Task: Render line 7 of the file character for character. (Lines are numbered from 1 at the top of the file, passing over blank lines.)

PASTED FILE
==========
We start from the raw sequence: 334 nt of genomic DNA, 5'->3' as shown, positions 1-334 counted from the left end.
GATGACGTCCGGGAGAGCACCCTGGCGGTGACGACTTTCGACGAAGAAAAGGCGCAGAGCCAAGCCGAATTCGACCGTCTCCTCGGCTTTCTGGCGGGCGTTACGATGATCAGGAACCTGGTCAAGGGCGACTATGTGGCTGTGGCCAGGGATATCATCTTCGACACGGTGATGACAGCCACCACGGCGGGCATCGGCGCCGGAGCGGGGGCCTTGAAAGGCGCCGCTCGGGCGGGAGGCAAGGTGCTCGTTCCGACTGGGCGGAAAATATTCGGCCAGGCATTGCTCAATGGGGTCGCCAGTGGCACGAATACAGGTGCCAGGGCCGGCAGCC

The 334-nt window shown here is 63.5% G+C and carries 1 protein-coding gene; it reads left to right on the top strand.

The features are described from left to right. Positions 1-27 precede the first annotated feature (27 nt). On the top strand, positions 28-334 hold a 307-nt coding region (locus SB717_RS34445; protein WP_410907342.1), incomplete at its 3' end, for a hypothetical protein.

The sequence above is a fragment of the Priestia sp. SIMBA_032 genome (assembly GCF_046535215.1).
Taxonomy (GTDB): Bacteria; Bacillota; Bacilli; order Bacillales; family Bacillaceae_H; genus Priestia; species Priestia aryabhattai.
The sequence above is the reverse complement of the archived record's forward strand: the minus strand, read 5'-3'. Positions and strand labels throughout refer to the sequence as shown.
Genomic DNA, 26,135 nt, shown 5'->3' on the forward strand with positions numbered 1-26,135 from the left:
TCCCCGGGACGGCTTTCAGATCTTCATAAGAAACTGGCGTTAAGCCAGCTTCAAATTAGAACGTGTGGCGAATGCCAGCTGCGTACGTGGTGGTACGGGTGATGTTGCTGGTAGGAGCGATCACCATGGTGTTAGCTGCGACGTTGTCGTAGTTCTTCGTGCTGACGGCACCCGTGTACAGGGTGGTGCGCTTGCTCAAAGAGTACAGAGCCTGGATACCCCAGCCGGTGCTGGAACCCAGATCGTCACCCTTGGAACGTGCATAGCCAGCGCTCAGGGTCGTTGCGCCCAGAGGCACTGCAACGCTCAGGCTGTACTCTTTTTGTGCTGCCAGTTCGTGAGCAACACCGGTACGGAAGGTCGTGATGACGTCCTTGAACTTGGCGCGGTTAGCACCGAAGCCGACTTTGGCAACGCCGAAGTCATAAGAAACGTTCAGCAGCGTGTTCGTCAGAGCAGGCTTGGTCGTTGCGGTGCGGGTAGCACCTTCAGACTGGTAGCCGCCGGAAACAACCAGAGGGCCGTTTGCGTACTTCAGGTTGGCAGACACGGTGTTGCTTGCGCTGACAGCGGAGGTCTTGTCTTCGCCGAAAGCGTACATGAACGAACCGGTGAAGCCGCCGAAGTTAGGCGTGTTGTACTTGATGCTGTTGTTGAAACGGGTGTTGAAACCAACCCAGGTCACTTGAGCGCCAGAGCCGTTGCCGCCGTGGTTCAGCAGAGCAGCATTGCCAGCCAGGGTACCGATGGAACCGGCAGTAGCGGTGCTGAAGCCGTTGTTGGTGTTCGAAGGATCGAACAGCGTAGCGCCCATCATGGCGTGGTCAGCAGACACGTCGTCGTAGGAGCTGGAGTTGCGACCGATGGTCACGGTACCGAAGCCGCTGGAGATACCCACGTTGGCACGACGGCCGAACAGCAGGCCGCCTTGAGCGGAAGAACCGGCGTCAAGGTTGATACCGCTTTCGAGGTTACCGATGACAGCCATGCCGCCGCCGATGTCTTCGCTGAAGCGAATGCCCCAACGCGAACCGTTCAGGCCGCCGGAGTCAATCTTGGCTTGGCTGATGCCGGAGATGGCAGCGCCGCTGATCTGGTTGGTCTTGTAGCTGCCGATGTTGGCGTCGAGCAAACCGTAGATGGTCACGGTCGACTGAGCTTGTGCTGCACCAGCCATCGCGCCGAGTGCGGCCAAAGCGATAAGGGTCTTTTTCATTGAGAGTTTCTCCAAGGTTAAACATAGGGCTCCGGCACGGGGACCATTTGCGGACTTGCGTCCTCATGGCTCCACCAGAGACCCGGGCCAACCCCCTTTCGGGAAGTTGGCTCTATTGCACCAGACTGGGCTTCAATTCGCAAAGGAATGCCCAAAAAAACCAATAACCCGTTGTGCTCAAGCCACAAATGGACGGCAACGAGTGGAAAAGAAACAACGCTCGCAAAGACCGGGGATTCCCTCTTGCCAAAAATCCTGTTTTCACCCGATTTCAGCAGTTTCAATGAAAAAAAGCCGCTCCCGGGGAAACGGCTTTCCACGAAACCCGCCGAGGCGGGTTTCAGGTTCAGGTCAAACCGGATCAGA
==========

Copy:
The sequence above is the reverse complement of the archived record's forward strand: the minus strand, read 5'-3'. Positions and strand labels throughout refer to the sequence as shown.